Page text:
California Cities Snub Retailer, split the sales tax between you
When it appeared that things might get awkward between two towns close to downtown Los Angeles because of sales tax revenue from online retailer Fashion Nova, Vernon, Calif., did something unusual: he made a deal with his neighbor instead of the company.
It’s a new twist on the controversial practice of online retailers snapping up a share of the local sales tax they collect customers by assigning it to a particular city with an office or warehouse.
The city councils of Vernon, an industrial city that serves as headquarters for Fashion Nova, and Santa Fe Springs approved the sharing agreement in December to avoid complexities and conflicts arising from California sales tax rules, which they say pit cities against each other to compete for revenue.
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The cities came together after Fashion Nova officials questioned whether some of the revenue that went to Vernon should go to Santa Fe Springs instead. At the same time, the company said it could continue to drive revenue to Vernon if the city returns half of it to Fashion Nova, Vernon officials said.
A handful of California cities have accepted offers like Fashion Nova’s to give businesses a share of sales tax proceeds — typically 50% or more — in exchange for locating warehouses or offices within their boundaries. Retail giants like Apple Inc., eBay Inc., Best Buy Inc., Walmart.com and Williams Sonoma Inc. have struck deals with cities hungry for jobs and income as e-commerce grows .
But the agreements create interurban tensions, because they concentrate tax revenues in a few municipalities to the detriment of hundreds of others. Vernon said no to Fashion Nova’s offer to share with the company and instead turned to his neighbor.
“This agreement represents a model for cities working together for mutual benefit rather than squabbling or undermining each other in business competition,” said Vernon acting city attorney Zaynah Moussa. , to city council before members unanimously approved the deal on Dec. 22.
A lawyer for Fashion Nova, a fast fashion brand popular with social media influencers, did not respond to requests for comment on what further action it might take.
The company also approached the nearby town of Whittier in 2019 to move its headquarters there in return for half of the tax revenue it generated. Whittier officials dropped out of talks with the company after learning Fashion Nova would have to move there from Vernon and was also negotiating a deal with Santa Fe Springs, City Manager Brian Saeki said.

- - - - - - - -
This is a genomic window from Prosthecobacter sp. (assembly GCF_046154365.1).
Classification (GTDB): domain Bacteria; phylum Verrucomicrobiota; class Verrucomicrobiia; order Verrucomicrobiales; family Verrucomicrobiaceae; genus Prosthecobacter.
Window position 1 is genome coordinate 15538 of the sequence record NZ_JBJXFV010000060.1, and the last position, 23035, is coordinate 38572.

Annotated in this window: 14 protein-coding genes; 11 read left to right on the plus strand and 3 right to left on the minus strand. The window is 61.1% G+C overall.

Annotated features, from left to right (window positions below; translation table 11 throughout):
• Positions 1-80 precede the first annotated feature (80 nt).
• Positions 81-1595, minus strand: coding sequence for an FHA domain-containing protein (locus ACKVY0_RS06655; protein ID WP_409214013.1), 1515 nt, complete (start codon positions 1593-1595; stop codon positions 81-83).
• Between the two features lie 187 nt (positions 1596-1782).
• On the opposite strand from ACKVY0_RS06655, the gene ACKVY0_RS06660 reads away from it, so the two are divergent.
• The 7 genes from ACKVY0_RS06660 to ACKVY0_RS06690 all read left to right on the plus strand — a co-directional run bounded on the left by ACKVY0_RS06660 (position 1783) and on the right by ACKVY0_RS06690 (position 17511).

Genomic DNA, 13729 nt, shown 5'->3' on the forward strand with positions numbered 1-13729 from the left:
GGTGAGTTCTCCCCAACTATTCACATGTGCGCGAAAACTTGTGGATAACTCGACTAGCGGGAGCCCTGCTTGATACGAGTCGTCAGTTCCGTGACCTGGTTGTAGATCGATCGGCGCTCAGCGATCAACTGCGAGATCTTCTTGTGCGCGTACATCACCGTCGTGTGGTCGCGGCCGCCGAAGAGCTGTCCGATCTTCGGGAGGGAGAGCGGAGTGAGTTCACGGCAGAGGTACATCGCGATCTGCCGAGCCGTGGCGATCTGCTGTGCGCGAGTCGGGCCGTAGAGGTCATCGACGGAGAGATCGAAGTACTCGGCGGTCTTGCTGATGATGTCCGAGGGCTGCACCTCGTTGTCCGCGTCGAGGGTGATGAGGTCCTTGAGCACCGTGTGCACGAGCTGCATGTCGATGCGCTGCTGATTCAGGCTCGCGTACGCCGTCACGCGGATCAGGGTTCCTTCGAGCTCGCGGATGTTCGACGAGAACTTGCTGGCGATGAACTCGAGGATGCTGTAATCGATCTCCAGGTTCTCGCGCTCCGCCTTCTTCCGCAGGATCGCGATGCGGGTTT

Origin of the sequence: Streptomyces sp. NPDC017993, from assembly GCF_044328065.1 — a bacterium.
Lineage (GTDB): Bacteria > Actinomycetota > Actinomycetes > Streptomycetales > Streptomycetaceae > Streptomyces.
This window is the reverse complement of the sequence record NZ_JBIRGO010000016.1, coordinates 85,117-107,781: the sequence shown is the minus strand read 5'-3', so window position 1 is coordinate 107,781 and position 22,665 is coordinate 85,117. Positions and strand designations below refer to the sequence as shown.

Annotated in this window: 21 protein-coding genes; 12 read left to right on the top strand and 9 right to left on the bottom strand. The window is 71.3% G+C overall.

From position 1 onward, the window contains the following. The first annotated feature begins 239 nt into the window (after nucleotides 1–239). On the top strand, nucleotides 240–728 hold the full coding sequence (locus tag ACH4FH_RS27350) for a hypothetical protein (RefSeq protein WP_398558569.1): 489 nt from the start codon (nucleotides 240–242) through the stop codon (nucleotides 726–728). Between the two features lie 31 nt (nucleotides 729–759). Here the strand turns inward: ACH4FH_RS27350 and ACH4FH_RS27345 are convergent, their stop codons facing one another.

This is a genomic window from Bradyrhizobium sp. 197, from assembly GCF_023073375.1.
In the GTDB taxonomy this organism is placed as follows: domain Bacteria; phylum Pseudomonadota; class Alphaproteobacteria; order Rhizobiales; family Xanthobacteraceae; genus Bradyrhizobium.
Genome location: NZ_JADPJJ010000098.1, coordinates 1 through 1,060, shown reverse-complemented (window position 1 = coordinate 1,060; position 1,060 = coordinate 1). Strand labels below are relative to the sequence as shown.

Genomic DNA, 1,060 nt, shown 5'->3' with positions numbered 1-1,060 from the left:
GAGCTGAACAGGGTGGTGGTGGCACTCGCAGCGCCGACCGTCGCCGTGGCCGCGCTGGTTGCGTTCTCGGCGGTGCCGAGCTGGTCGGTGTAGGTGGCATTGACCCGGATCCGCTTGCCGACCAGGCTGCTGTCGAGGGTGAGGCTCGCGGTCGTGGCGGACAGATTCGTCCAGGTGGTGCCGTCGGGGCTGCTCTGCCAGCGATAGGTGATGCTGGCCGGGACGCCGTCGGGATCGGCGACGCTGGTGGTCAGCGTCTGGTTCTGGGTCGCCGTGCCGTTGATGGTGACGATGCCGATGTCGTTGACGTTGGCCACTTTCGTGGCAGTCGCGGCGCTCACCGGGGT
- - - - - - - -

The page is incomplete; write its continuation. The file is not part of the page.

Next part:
Fashion Nova has negotiated with Santa Fe Springs in the past, City Manager Raymond Cruz said before the city council votes Dec. 22. But Santa Fe Springs has never entered into tax-sharing agreements with private entities.
“It defeats the reason sales tax is established — it should go to the jurisdictions where the service is provided, not to the private entity,” Cruz said.
At issue is a 1 percentage point share of the 7.25% state sales tax that is allocated to cities based on the location of the sale, not the location of the customer.
Vernon, south of downtown Los Angeles, has received local tax on all Fashion Nova online sales to California customers since 2016. It will now share revenue with Santa Fe Springs, its neighbor 11 miles to the southeast. . The amount of income is confidential.
A dispute may have existed between Vernon and Santa Fe Springs over where Fashion Nova’s online sales transactions took place, city officials said, but they did not push for it. Vernon’s sales personnel work with distribution center personnel where merchandise is warehoused and shipped.
Vernon could have asked the California Department of Tax and Fee Administration to determine where online transactions take place, and therefore where the tax should flow. Officials in both cities said the IRS guidance on the matter is unclear.
“The city recognized that this could have been a lengthy process, and if either party disagrees, there could be a legal challenge,” Vernon’s spokeswoman said. , Margie Otto.
What are the rules?
California law, regulations and department guidelines give retailers the responsibility to properly allocate the local portion of sales tax, department spokeswoman Tamma Adamek said in an email. But attribution is a matter of law, and neither retailers nor jurisdictions can choose where it goes, she said.
“Attribution is determined by the facts of each transaction involved,” she said.
According to Michael G. Colantuono, a solicitor at Colantuono Highsmith Whatley PC, specializing in municipal law. As long as California law requires that the local portion of sales tax be allocated based on the location of the sale – not the customer – granular scrutiny will be required to determine where sales are taking place.
The city-sharing deal “is a clever solution to a common problem”, he said.
As an example of what cities could face without a deal, Williams-Sonoma Inc. and the city of Shafter in the Central Valley are opposing a challenge from the tax department and 300 other municipalities in a pending case. before the California Office of Tax Appeals. Municipalities and the department allege the company set up a bogus ‘order review’ process to make it look like online transactions are taking place at a city call center so Shafter can receive the tax revenue local and donate half to the company. . Items are shipped from a warehouse in another city.
Vernon and Santa Fe Springs had the authority to enter into their agreement under a 1998 provision of the California Constitution that allows neighboring cities to enter into sales tax sharing agreements.
Cities rarely use this provision “because it’s not very often people want to give money,” Colantuono said.